美人移動,江南到江戶: 狩野探幽對中國仕女圖的傳移模寫

Translated title of the contribution: Beauties Moving from Jiangnan to Edo: Kanō Tan'yū's Visual Transmission of Chinese Female-Figure Paintings

Research output: Contribution to journalArticlepeer-review

Abstract

明代中國繪畫傳至日本,成為江戶時代重要的創作素材。江戶早期狩野派畫家狩野探幽經多年蒐集和摹寫,繪製了大量以中國古畫為主的縮小摹本,稱作「探幽縮圖」。用於繪畫素材、鑑定筆記及門派傳承等,影響深遠。中國女性是其中重要題材。基於皆川三知關於「縮圖」中多於107幅「唐美人」圖的統計,本文從中日跨文化角度探討「縮圖」中國仕女圖的摹寫方法、來源和運用,並試論日本江戶時代對中國女性題材繪畫及其作偽的受容。發現「縮圖」多擅仕女畫的明代蘇州「吳門」畫家唐寅、仇英款,也有不長於仕女題材的江南名家如元代趙孟頫、趙雍,指出「蘇州片」為其重要來源。再以耕織圖、西王母圖為案例,探討了跨文化背景下中國女性圖像雜糅及重新詮釋問題。

During the Ming dynasty, Chinese paintings were transmitted to Japan and became an essential visual source for Japanese paintings of the Edo period (1615-1867). Kanō Tan'yū (1602-1674), a leading artist of the early Edo Kanō School, spent his lifetime copying numerous earlier Chinese paintings, as well as some Japanese and Korean works. He left thousands of small-size copies, called Tan'yū shukuzu [Tan'yū's Reduced-size Sketches], leaving a lasting impact on the Japanese painting realm. They were made for multiple purposes, which include painting models, authentication notes, teaching materials, and as symbols of a painter's professional status. Sanko Minagawa's research survey indicates the existence of more than 107 sketches of Chinese female images as one of the major subjects in Tan'yū shukuzu.

This paper focuses on Tan'yū's copies of Chinese female-figure paintings (often called tobijinzu, "pictures of Chinese beauties," in Japanese) that, albeit sharing similarities, were beyond the scope of paintings in the shinü tu or meiren hua genre (paintings of beautiful ladies) in Chinese art. It discusses the reproduction mechanism of shukuzu in comparison with the Chinese fenben practice. It also examines the attributed Chinese artists' signatures copied by Tan'yū in shukuzu, e.g., Qiu Ying and Tang Yin (famed for beautiful women paintings), Zhao Mengfu and Zhao Yong (no extant authentic female-figure paintings), and it identifies the late Ming Suzhou Pian workshop as an important original Chinese source. It provides a fresh angle to approach the perception of Chinese "forgery" paintings and the long-term use of shukuzu in re-making and reinterpreting Chinese paintings in Edo Japan from the seventeenth to the nineteenth century. Through two case studies from a transcultural perspective, it shows the combination of two Chinese pictorial systems, gengzhi tu (Pictures of Tilling and Weaving) and shinü tu, in a Kanō School scroll; furthermore, it demonstrates the transformation of the Queen Mother of the West from a powerful female Daoist immortal signified by peaches of immortality to a secularized beautiful lady holding peach blossoms in Kanō School paintings.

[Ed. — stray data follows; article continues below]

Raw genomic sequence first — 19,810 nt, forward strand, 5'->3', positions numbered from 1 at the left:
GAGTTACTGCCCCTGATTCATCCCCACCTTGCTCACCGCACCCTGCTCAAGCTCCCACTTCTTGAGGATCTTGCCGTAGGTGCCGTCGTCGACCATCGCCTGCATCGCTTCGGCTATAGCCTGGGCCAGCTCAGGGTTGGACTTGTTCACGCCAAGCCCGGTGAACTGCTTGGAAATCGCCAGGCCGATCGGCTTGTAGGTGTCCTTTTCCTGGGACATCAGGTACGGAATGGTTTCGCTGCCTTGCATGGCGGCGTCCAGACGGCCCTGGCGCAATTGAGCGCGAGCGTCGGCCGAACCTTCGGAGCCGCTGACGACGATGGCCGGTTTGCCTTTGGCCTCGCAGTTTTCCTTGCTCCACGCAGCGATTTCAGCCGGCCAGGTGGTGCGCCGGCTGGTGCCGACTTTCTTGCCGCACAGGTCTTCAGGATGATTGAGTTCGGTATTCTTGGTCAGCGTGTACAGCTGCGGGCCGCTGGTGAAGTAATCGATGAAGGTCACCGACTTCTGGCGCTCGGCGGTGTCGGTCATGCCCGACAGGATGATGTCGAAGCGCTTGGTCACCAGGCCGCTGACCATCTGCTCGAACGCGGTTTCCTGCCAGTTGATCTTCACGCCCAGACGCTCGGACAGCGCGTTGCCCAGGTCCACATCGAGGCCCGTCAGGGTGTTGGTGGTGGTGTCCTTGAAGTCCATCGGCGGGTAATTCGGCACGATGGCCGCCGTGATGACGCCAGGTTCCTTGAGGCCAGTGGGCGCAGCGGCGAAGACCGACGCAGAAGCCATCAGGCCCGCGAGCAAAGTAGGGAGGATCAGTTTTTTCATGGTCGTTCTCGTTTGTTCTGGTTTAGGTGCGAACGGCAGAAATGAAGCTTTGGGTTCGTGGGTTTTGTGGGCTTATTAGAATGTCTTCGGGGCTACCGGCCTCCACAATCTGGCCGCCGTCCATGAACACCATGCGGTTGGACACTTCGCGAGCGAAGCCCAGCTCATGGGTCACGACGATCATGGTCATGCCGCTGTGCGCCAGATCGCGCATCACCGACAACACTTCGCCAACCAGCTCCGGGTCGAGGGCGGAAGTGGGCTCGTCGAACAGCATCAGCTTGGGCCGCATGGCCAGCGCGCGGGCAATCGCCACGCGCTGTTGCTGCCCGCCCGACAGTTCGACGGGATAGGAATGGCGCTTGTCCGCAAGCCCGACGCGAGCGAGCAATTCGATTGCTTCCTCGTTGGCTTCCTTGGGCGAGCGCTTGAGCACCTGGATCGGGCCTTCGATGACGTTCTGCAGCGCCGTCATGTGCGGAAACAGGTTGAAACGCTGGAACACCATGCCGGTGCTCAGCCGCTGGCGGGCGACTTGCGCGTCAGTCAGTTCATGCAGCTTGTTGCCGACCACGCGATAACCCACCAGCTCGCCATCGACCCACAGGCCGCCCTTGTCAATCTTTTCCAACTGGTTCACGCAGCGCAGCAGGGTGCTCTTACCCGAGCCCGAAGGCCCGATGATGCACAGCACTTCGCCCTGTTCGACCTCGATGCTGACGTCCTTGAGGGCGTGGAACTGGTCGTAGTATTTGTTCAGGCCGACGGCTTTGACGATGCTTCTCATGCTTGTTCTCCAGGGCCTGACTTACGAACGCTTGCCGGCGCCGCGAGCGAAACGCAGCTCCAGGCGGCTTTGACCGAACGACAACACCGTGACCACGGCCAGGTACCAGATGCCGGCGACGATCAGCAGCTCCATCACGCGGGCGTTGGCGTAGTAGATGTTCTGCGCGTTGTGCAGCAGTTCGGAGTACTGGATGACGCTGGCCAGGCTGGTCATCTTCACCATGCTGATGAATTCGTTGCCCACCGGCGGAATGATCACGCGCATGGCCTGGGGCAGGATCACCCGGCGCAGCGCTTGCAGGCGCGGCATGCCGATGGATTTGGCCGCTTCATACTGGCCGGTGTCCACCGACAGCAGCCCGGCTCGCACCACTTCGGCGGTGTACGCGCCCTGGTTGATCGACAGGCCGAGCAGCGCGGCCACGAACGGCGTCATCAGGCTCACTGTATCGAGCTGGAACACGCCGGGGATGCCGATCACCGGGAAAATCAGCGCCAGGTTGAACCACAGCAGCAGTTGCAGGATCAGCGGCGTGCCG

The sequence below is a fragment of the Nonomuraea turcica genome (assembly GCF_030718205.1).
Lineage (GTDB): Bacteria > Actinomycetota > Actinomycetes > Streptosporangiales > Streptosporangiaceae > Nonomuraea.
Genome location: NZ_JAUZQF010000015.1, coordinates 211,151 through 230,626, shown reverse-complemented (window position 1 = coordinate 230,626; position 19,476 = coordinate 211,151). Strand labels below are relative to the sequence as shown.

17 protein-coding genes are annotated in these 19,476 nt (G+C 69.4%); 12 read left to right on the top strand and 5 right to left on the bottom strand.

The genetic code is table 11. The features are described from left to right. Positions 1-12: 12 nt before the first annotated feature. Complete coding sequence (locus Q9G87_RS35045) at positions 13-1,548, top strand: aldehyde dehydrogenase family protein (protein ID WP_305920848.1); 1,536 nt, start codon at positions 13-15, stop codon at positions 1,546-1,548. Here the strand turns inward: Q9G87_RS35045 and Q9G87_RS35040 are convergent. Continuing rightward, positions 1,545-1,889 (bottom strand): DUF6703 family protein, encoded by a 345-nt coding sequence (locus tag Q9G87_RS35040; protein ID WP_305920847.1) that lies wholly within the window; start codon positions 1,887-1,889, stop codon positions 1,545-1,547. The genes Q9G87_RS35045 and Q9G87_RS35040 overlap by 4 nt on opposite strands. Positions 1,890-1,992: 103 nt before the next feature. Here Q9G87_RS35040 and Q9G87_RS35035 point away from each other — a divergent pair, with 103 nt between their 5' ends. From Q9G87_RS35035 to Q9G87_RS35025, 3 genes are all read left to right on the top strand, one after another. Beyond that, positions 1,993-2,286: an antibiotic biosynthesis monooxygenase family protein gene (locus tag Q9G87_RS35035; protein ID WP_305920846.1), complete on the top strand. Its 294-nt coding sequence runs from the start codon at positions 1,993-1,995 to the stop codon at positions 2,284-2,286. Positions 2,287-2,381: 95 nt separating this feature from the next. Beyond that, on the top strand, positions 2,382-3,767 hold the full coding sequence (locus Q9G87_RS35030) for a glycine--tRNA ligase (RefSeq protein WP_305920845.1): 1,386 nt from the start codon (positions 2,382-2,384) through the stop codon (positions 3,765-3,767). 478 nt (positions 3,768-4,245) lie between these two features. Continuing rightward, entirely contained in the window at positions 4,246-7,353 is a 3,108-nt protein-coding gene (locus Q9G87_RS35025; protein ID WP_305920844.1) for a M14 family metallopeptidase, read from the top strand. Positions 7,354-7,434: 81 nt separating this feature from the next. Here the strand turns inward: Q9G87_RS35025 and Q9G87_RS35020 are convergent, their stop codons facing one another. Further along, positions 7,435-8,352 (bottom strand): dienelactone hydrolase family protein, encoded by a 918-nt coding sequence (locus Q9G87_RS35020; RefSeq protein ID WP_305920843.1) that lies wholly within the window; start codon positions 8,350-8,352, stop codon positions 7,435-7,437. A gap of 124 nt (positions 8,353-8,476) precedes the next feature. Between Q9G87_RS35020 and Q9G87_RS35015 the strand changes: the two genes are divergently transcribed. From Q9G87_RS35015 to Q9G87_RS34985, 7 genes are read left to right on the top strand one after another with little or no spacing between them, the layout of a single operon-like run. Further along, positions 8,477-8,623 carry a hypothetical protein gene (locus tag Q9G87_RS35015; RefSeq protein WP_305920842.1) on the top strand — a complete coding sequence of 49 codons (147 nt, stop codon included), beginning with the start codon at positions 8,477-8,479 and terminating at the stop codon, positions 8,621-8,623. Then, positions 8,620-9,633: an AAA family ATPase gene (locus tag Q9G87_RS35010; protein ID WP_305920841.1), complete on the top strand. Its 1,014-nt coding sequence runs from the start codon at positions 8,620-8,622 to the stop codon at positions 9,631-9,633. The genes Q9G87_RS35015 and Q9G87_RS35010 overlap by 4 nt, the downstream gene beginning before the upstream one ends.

Translated title of the contributionBeauties Moving from Jiangnan to Edo: Kanō Tan'yū's Visual Transmission of Chinese Female-Figure Paintings
Original languageChinese (Traditional)
Pages (from-to)73-114
Number of pages42
Journal中正漢學研究
Issue number37
Publication statusPublished - Jun 2021
Externally publishedYes

User-Defined Keywords

  • 探幽縮圖
  • 狩野派
  • 「蘇州片」
  • 桃花意象
  • 中日跨文化交流
  • Tan'yū shukuzu
  • Kanō School
  • Suzhou Pian
  • Peach Blossom Imagery
  • Sino-Japanese Transcultural Interaction

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